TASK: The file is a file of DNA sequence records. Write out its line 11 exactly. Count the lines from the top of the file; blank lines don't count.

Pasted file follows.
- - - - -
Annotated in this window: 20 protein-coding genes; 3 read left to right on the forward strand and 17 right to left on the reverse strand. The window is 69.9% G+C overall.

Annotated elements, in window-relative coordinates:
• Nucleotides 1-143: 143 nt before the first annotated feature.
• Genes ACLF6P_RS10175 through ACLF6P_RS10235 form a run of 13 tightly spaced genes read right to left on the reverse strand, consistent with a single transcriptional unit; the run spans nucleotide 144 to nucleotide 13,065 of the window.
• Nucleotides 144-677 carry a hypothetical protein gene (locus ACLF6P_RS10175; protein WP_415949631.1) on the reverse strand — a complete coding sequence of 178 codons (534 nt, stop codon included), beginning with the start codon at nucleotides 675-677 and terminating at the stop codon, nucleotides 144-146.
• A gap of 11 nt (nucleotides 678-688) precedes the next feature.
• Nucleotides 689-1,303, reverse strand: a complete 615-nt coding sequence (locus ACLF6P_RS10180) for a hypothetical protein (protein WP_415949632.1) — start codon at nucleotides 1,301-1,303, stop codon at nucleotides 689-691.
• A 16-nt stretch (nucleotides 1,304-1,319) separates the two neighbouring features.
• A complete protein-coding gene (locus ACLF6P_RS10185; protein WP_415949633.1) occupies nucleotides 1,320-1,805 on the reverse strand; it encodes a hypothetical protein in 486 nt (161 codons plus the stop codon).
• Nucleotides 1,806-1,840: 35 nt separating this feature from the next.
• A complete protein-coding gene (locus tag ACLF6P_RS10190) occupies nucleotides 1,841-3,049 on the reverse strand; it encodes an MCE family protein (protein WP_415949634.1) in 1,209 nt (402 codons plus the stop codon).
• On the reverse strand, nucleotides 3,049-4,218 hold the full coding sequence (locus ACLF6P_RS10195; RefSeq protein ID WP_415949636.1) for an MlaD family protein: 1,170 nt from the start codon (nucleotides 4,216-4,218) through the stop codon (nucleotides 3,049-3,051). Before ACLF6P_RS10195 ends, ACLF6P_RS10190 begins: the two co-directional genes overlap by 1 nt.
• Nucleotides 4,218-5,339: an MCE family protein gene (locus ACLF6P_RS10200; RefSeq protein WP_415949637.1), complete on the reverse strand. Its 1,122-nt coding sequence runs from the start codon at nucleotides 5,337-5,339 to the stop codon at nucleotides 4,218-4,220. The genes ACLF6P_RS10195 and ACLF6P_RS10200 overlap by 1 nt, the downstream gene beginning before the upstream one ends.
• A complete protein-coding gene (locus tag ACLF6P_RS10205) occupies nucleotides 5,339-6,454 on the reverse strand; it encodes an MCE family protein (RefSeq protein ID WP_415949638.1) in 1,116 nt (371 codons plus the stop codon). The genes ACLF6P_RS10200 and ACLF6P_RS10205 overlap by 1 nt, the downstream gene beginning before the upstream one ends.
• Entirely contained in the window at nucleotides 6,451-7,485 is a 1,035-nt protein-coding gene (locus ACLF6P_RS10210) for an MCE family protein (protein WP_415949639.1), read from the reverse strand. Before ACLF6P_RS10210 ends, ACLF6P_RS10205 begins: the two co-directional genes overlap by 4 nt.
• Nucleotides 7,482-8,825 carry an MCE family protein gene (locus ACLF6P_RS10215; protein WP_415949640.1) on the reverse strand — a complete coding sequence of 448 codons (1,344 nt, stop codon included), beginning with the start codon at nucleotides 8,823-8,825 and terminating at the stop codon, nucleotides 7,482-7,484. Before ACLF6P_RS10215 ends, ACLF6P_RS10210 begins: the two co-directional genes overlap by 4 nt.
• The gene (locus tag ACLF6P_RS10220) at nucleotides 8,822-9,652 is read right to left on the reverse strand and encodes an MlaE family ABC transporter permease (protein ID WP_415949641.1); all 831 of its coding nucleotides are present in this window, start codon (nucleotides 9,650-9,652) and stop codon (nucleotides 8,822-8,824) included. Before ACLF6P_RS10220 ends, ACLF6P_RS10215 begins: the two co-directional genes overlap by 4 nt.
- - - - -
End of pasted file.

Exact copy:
• A complete protein-coding gene (locus tag ACLF6P_RS10190) occupies nucleotides 1,841-3,049 on the reverse strand; it encodes an MCE family protein (protein WP_415949634.1) in 1,209 nt (402 codons plus the stop codon).